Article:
This film, adapted from a stage work by a Toronto-based dance company, offers a contemporary perspective on a European community confronted with the Holocaust.
Old Country (2004)—a 24-minute film adapted from stage work by the Toronto-based company Kaeja d’Dance—offers a contemporary perspective on a European community confronted with the Holocaust. Set in Kutno, Poland in 1939 and in Ottawa, Canada in 2003, the film reflects on tensions between Poles and Jews in a small town. As German soldiers approach Kutno, family members disappear, friendships erode, and lives are betrayed. The film takes the viewer on a kinetic journey using rich cinematography, fluid movement, expressive poetry, and a powerful score. Old Country is based on personal memories of the choreographer’s father during World War II.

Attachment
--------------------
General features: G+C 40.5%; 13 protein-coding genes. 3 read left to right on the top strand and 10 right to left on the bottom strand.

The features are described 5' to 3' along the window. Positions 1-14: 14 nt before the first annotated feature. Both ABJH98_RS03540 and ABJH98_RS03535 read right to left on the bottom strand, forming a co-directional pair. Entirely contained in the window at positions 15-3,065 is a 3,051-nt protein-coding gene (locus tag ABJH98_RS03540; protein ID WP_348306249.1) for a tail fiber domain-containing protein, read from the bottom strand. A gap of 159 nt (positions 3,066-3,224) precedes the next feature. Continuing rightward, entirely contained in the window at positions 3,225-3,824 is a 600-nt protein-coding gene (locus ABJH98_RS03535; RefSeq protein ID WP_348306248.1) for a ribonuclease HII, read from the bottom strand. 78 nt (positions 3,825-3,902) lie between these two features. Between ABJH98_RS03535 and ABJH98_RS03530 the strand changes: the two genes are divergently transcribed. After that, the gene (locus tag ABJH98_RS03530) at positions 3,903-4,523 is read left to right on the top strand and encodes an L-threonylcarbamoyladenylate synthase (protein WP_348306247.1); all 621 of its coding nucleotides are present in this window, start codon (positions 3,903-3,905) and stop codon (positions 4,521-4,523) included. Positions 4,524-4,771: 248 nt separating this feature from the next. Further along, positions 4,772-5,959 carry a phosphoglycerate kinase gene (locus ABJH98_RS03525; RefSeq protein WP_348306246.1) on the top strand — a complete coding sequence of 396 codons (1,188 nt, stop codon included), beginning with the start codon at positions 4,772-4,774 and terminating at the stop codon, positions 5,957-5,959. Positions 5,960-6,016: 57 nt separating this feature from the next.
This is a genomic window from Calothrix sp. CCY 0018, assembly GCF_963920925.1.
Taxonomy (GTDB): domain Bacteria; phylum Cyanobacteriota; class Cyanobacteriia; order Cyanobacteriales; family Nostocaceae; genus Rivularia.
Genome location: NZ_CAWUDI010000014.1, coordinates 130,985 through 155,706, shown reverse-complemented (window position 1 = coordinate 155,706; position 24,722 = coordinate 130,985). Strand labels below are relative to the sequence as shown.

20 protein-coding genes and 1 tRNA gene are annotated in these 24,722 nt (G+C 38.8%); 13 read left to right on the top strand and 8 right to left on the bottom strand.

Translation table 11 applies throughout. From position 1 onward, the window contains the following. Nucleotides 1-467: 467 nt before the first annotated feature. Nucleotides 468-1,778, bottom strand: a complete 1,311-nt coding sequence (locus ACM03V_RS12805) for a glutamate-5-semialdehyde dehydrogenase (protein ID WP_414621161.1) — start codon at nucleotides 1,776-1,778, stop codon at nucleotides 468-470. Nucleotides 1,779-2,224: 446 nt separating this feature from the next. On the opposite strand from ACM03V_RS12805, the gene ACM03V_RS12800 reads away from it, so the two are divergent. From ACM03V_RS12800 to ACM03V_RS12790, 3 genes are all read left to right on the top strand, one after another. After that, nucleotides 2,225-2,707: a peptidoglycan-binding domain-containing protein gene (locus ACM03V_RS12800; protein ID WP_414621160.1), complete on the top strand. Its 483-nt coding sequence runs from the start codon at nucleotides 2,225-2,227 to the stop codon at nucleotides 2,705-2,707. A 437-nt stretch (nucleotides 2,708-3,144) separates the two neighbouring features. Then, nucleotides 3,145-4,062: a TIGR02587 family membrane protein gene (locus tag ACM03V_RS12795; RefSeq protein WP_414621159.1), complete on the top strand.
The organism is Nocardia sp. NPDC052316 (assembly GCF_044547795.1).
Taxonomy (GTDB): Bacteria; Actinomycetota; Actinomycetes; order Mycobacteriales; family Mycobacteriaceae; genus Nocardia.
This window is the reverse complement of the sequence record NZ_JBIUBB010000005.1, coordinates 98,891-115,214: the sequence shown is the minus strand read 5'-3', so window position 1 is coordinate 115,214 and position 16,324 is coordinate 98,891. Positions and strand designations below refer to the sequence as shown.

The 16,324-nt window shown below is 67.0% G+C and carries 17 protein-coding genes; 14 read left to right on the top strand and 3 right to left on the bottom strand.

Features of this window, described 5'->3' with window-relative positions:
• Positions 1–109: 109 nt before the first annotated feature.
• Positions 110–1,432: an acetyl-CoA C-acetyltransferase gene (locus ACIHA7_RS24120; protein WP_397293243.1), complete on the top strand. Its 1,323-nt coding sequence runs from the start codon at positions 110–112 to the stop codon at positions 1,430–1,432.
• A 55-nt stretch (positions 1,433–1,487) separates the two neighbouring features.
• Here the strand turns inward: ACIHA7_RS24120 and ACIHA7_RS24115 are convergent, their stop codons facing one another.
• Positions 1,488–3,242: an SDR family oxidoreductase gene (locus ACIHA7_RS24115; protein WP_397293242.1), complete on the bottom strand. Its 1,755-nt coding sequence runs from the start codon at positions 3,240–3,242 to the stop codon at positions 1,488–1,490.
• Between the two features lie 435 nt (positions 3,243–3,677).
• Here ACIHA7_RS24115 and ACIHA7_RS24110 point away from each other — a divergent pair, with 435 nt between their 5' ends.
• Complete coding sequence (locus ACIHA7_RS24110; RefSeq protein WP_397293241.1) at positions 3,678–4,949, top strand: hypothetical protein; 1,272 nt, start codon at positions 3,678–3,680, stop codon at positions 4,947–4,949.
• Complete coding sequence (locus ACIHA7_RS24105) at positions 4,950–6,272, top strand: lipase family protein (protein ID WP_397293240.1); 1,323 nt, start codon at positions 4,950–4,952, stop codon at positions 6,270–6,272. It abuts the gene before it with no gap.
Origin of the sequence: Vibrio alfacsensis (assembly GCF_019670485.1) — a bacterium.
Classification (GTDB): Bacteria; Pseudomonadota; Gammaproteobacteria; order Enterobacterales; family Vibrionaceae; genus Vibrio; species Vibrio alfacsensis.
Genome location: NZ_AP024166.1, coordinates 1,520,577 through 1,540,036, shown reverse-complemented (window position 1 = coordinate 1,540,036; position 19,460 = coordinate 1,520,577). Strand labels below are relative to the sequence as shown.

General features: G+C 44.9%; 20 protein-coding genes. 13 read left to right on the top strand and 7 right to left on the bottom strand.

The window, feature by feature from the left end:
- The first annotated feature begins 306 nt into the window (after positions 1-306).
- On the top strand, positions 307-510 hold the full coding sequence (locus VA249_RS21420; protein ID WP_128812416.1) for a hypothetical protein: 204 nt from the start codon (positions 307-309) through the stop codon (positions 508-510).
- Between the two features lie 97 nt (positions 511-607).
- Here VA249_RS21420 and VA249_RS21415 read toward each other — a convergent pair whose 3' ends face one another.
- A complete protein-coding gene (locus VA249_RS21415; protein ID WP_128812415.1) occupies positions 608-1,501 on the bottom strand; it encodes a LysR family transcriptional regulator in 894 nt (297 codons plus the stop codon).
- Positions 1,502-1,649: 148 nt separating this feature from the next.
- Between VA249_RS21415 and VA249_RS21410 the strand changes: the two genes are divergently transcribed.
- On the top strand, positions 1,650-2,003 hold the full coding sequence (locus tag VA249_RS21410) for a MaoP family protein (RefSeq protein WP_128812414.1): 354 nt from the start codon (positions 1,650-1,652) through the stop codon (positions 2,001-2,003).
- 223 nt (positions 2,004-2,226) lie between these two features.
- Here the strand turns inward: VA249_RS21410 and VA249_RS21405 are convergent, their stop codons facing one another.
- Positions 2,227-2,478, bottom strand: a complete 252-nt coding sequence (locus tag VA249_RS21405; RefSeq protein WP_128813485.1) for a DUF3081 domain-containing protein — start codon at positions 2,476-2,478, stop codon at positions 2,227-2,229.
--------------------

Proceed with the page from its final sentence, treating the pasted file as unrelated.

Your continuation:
Old Country premiered on CBC Television in 2004 and is a recent acquisition to the Jewish Museum’s National Jewish Archive of Broadcasting. Founded in 1991, Kaeja d’Dance is a Toronto-based dance company co-directed by Allen and Karen Kaeja. Their work has been presented at festivals in North America, Europe and Asia and at venues including the Banff Centre for the Performing Arts, the Guggenheim Museum Bilbao, and The Museum of Modern Art, New York.